By Anthony St. Clair

From clams to crabs to tuna, the good eating of Oregon seafood is as close as the Siuslaw River in Florence. Where the wide blue waters roll along on their last few miles before meeting the Pacific Ocean, the river’s channel and mud flats become a buffet for those wanting to harvest their own seafood bounty. Or, if you prefer to entrust the catching to pros, you can buy freshly caught fish and shellfish right off the boat in the Florence area or from expert fishmongers in Eugene.

Crabs and crabbing

It’s a good thing Oregon Dungeness crab can be caught year-round. With its mild flavor and slight sweetness, Dungeness is coveted on tables throughout the state, especially in popular summertime dishes such as ceviche, tacos, crab cakes, bisque, or even eggs Benedict.

In Eugene, Fisherman’s Market owner and commercial fisherman Ryan Rogers seeks out Dungeness throughout the year, from virtually every point on the Oregon Coast. Once loaded in his pickup — a Ford F-250 fueled by recycled frying oil from the Market’s near-constant orders of fish and chips — the Dungeness is back in Eugene within a few hours, ready to be cooked and sold.

For those wanting to catch their own, a distinct crabbing zone begins on the Siuslaw, about a mile inland from Florence’s Old Town, extending all the way to the North and South jetties. Local sporting goods shops sell crab cages, rings, and other accessories. Hint: Many Oregonians swear by raw chicken legs as ideal crab bait.

When catching Dungeness, only male crabs at least 5-3/4 inches across the back can be kept (see our Resources box below for how-to links, plus identifying what to keep and what to throw back). The daily limit for Dungeness is 12 crabs per person. In addition to Dungeness, the public can also catch up to 24 red rock crabs (any size or sex), and up to 35 invasive European green crabs (any size or sex).

Zoey Haramboure, right, and Carter Johnson of Aberdeen look for razor clam shows in the sand at Twin Harbors Beach State Park in Westport, Wash. on Thursday, Dec. 6, 2018. (Photo by Dorothy Edwards/Crosscut)

Clams and clamming

Mike Bones was a child when he saw that getting a mess of clams didn’t require fancy tools.

“With a bit of shallow water, my dad used to dig up clams with a toilet plunger.” (A clean one, mind you.)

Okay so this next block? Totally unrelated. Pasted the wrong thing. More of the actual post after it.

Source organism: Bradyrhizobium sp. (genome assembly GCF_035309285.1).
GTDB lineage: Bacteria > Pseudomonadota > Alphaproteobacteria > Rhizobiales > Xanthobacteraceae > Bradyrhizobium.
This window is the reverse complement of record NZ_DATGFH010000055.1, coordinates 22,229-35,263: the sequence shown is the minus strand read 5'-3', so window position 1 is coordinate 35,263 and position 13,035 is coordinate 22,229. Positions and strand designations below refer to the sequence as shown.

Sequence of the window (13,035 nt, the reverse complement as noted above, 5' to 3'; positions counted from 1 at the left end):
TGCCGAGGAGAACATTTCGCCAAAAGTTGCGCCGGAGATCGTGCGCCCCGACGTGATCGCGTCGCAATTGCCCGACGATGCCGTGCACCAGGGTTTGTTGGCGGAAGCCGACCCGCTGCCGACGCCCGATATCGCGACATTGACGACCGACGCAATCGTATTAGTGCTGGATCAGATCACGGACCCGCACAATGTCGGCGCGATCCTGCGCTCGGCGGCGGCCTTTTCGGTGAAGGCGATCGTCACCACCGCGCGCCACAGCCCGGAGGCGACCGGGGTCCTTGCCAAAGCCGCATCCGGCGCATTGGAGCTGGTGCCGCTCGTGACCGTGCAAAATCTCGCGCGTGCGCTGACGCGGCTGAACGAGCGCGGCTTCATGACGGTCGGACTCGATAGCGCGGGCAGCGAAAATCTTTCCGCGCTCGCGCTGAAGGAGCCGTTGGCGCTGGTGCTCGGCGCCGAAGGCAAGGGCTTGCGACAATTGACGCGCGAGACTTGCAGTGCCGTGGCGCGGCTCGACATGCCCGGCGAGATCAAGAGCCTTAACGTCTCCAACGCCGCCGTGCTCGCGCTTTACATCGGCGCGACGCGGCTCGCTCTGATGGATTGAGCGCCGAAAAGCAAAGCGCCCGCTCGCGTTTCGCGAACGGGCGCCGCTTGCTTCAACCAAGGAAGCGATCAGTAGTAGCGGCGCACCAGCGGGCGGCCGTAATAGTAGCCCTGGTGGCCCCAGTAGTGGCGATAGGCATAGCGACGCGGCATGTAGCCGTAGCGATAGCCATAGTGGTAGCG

Nowadays, along with his work cultivating rhododendrons at Bones Nursery in Florence, Bones still loves clamming. He also leads tours to help people dig their own. Mussels, soft-shell clams, and invasive purple varnish clams abound throughout the Florence area and the Siuslaw. Collectively, they might also be called “bay clams,” which typically means any clam other than a razor clam. While bay clams are dug out of the mud flats along the Siuslaw’s low tide channel, mussels cover seaside rocks and can be twisted off by hand (while wearing protective gloves; also immediately remove the “beard” that anchored the mussel to the rock).

“People don’t realize that it can be easy to shuck mussels,” says Bones. “A sharp knife is all you need. For mussels, just shuck and fry.”

Minus tides, or extreme low tides, can be ideal for “mud clamming,” as locals call it, along the Siuslaw. However, any low tide during the summer typically sees water levels drop enough for excellent clamming along the river’s mud flats.

“Watch the tides,” explains Bones. “An hour before low tide and an hour after low tide is great timing for soft-shells.” For mussels, only go for the hour before low tide, he adds. “Every hole you see is a clam. The bigger the hole, the bigger the clam, and I look for clam holes that are at least as big as my finger.”

For tools, a razor clam shovel is generally bent and wide. For mud clams, though, Bones suggests a narrower spade shovel. Top spots for clamming in Florence include the South Jetty docks and flat, where purple varnish clams are common along both sides of the crab dock (which is also available seasonally for crabbing). Find soft-shell clams on the flats just east of Old Town near where Mussel Creek runs into the river near the Port of Siuslaw Campground. Look for gravel pullouts to the east of where Highway 126 passes over the Siuslaw’s north fork, just before heading into Florence itself. The North Fork flat tends to have one of the area’s highest concentrations of soft-shell clams.